It is our plan to complete 12 months of treatment with rifabutin, clarithromycin, ethambutol, and TMP-SMX, as of the first negative culture.
Nontuberculous mycobacterial (NTM) diseases became relevant with the emergence and spread of infection by human immunodeficiency virus (HIV) and are also often related to lung disease in HIV-negative individuals [1–3], particularly those with structural lung diseases such as bronchiectasis, cystic fibrosis, pneumoconiosis, chronic obstructive pulmonary disease, pulmonary alveolar proteinosis, and history of tuberculosis, as well as esophageal motility disorders.
Advances in microbiology and molecular techniques, mainly in the 16S rRNA gene sequencing, led to the characterization of several new NTM species . Currently, there are more than 160 of them (http://www.bacterio.net/mycobacterium.html). Mycobacterium sherrisii is one of those new species [4, 5]. In 2004, Selvarangan et al. , based on fatty acid analysis and genotypic evaluation of five mycobacterial isolates similar to M. simiae, proposed the characterization of M. sherrisii as a new species of the genus Mycobacterium. In 2011, Van Ingen et al.  further described this new species. In summary, M. sherrisii is a slow-growing (over 7 days), nonchromogenic mycobacteria. Phylogenetically, it is similar to M. simiae and M. triplex.
Since first being recognized as a species, M. sherrisii has been isolated and related to infections in both child and adult AIDS patients, mainly in Africa [6–8, 11, 14], but not exclusively [10, 13, 15], causing pulmonary or disseminated disease, including in the context of immune reconstitution inflammatory syndrome (IRIS) . It was also isolated along with Histoplasma capsulatum in an African HIV patient .
M. sherrisii has also been implicated in infections in immunocompetent individuals. The first case in a non-HIV patient was described by Tortoli et al. , of a male with rheumatoid arthritis and lung infiltrates in the left upper lobe with homolateral pleural effusion. Barrera et al.  briefly described 3 cases of pulmonary infection with M. sherrisii in non-HIV patients. One of them had silicosis and two had pulmonary tuberculosis.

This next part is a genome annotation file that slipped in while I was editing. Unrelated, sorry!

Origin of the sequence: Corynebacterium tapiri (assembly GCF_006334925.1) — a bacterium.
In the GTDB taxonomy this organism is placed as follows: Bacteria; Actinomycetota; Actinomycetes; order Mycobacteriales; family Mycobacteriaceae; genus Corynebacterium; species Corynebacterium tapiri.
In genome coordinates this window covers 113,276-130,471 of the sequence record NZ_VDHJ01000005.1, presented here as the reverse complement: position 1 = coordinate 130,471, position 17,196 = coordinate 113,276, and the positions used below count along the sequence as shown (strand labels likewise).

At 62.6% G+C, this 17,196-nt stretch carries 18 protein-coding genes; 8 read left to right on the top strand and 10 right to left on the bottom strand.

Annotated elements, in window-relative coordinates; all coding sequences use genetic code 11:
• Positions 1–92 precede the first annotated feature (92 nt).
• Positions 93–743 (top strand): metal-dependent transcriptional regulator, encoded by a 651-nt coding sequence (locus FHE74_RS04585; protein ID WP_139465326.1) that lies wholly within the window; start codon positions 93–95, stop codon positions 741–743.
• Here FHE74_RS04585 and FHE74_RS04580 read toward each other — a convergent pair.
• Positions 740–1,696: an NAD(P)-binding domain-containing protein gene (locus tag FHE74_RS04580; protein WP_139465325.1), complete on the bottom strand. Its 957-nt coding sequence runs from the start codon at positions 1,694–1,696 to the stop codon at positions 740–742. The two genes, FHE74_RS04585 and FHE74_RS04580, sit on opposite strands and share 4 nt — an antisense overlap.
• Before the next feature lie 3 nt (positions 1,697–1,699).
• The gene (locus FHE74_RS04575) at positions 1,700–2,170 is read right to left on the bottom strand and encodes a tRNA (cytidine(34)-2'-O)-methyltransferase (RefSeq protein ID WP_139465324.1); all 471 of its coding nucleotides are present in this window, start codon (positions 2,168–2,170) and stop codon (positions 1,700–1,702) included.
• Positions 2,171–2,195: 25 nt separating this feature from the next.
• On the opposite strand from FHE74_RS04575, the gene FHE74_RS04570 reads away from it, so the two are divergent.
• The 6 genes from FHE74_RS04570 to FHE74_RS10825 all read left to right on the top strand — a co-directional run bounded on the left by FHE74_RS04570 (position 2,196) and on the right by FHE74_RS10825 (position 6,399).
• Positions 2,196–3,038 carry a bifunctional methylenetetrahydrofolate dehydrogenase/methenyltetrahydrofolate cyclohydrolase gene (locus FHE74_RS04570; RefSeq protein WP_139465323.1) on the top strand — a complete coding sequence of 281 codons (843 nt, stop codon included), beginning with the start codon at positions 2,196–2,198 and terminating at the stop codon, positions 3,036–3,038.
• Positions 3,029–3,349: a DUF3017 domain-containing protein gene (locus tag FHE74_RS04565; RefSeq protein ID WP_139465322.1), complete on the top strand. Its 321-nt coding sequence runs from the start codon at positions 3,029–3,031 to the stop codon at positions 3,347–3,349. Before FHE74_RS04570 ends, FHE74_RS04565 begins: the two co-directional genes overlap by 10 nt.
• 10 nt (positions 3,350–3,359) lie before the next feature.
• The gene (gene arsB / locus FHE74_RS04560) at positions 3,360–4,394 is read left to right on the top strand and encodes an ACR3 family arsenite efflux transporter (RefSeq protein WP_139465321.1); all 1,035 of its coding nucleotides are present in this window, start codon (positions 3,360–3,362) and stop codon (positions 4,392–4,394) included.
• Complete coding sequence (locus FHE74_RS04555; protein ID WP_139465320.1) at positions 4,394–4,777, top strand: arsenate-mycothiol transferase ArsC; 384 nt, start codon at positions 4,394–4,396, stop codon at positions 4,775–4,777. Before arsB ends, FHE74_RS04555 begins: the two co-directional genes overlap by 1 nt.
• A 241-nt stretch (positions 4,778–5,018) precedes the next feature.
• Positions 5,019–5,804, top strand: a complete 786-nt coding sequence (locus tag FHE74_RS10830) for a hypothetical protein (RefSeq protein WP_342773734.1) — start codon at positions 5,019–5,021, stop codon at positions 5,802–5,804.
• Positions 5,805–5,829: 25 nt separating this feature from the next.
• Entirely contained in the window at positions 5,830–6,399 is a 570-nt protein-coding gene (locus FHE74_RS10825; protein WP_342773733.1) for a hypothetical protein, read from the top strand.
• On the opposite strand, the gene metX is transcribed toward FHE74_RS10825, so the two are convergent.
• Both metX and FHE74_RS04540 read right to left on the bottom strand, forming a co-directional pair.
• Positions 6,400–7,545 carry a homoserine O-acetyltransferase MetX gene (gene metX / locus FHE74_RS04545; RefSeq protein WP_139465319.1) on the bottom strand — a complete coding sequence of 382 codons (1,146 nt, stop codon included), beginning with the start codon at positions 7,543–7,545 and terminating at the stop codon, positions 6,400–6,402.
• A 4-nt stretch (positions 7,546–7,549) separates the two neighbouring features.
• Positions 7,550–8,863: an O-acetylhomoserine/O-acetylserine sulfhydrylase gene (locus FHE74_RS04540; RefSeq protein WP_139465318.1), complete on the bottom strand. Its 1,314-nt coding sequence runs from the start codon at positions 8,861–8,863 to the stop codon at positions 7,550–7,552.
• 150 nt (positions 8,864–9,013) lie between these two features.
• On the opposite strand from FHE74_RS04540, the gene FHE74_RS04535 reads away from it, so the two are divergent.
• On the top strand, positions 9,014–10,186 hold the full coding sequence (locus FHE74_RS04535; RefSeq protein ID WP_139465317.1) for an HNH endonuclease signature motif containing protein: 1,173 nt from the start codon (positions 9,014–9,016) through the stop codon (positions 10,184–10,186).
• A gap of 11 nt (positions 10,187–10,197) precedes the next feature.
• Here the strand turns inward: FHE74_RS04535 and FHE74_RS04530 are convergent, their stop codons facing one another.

Our 50-year-old patient worked for several years in underground emerald mining, in the state of Goiás (Central-West region of Brazil), without proper use of personal protection equipment (PPE), which led to the development of pneumoconiosis. He also reported a previous episode of pulmonary tuberculosis in 2004. Both diseases are known predisposing factors for NTM lung infection.
Six months before consulting in our institution, treatment for pulmonary tuberculosis with rifampin, isoniazid, pyrazinamide, and ethambutol was started due to worsening of respiratory status, and the finding of acid-fast bacilli in sputum. However, since only partial clinical improvement was achieved, and the sputum remained persistently positive for acid-fast bacilli, cultures were requested and NTM was isolated, which was later identified as M. sherrisii. Detailed case reports on infection with these bacteria in individuals with pneumoconiosis and a history of tuberculosis were not found after searches on PubMed and LILACS using the uniterms pneumoconiosis, tuberculosis, and M. sherrisii. So, to our knowledge, this is the first detailed case report of infection by M. sherrisii in a patient with pneumoconiosis and history of tuberculosis and the first case described in Brazil. Bensi et al.  described the isolation of M. sherrisii from a single sputum sample in a large Brazilian university hospital, with no correlation to clinical or radiological aspects.
Before the isolation of M. sherrisii, an antimicrobial scheme was initiated with streptomycin, ethambutol, rifampin, and clarithromycin to cover M. avium, the main NTM to infect patients with chronic lung disease in our community.
There are no consensus recommendations for the treatment of M. sherrisii. Reports on susceptibility testing showed sensitivity to clarithromycin, rifabutin, and sulfamethoxazole, as well as variable sensitivity to moxifloxacin, isoniazid, ethambutol, streptomycin, and amikacin. The isolates showed resistance to rifampin, ciprofloxacin, ofloxacin, and linezolid [4, 7, 8, 13–15]. With a positive culture, the treatment regimen was adjusted to replace rifampin with rifabutin and to introduce sulfamethoxazole. Unfortunately, the isolates obtained from our patient were not subjected to sensitivity testing. After two months of therapy, and until the last visit, the sputum cultures remained negative. It is our plan to complete 12 months of treatment, as of the first negative culture, based on general recommendations of the American Thorax Society/Infectious Diseases Society of America , even though such recommendations might not be appropriate for every patient and every NTM species .
M. sherrisii should be considered a possible etiological agent of lung infections in patients with pneumoconiosis and a history of tuberculosis. More data are needed to determine the best therapeutic scheme and the real importance of this pathogen in the long term.
Conflict of Interests
The authors declare that there is no conflict of interests.
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Copyright © 2015 Carolina de Oliveira Abrão and João Alves de Araújo Filho. This is an open access article distributed under the Creative Commons Attribution License, which permits unrestricted use, distribution, and reproduction in any medium, provided the original work is properly cited.